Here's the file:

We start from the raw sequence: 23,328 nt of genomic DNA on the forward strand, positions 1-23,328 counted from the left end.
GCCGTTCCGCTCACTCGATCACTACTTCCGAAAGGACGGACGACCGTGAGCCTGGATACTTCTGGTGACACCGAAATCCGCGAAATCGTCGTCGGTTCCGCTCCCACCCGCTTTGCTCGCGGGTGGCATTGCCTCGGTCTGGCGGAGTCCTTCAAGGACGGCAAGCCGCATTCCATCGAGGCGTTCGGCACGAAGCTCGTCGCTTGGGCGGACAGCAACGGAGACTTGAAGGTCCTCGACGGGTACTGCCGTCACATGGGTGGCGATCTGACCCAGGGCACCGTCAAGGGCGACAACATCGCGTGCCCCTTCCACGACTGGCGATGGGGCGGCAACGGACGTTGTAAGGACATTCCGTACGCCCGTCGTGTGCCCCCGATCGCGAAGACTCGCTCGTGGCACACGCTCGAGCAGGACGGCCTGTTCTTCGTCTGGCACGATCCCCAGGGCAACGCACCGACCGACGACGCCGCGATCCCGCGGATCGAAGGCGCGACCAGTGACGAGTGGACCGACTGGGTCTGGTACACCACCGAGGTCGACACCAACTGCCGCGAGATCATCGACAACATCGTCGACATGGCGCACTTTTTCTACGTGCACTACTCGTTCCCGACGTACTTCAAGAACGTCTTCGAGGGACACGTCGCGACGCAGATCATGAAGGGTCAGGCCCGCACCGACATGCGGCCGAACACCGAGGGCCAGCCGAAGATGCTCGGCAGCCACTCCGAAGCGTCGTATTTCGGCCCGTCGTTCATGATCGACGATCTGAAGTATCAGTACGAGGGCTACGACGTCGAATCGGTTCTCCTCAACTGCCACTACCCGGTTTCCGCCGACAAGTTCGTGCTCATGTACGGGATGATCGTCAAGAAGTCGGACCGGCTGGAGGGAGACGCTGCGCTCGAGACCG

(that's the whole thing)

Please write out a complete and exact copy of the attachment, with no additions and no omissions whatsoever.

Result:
We start from the raw sequence: 23,328 nt of genomic DNA on the forward strand, positions 1-23,328 counted from the left end.
GCCGTTCCGCTCACTCGATCACTACTTCCGAAAGGACGGACGACCGTGAGCCTGGATACTTCTGGTGACACCGAAATCCGCGAAATCGTCGTCGGTTCCGCTCCCACCCGCTTTGCTCGCGGGTGGCATTGCCTCGGTCTGGCGGAGTCCTTCAAGGACGGCAAGCCGCATTCCATCGAGGCGTTCGGCACGAAGCTCGTCGCTTGGGCGGACAGCAACGGAGACTTGAAGGTCCTCGACGGGTACTGCCGTCACATGGGTGGCGATCTGACCCAGGGCACCGTCAAGGGCGACAACATCGCGTGCCCCTTCCACGACTGGCGATGGGGCGGCAACGGACGTTGTAAGGACATTCCGTACGCCCGTCGTGTGCCCCCGATCGCGAAGACTCGCTCGTGGCACACGCTCGAGCAGGACGGCCTGTTCTTCGTCTGGCACGATCCCCAGGGCAACGCACCGACCGACGACGCCGCGATCCCGCGGATCGAAGGCGCGACCAGTGACGAGTGGACCGACTGGGTCTGGTACACCACCGAGGTCGACACCAACTGCCGCGAGATCATCGACAACATCGTCGACATGGCGCACTTTTTCTACGTGCACTACTCGTTCCCGACGTACTTCAAGAACGTCTTCGAGGGACACGTCGCGACGCAGATCATGAAGGGTCAGGCCCGCACCGACATGCGGCCGAACACCGAGGGCCAGCCGAAGATGCTCGGCAGCCACTCCGAAGCGTCGTATTTCGGCCCGTCGTTCATGATCGACGATCTGAAGTATCAGTACGAGGGCTACGACGTCGAATCGGTTCTCCTCAACTGCCACTACCCGGTTTCCGCCGACAAGTTCGTGCTCATGTACGGGATGATCGTCAAGAAGTCGGACCGGCTGGAGGGAGACGCTGCGCTCGAGACCG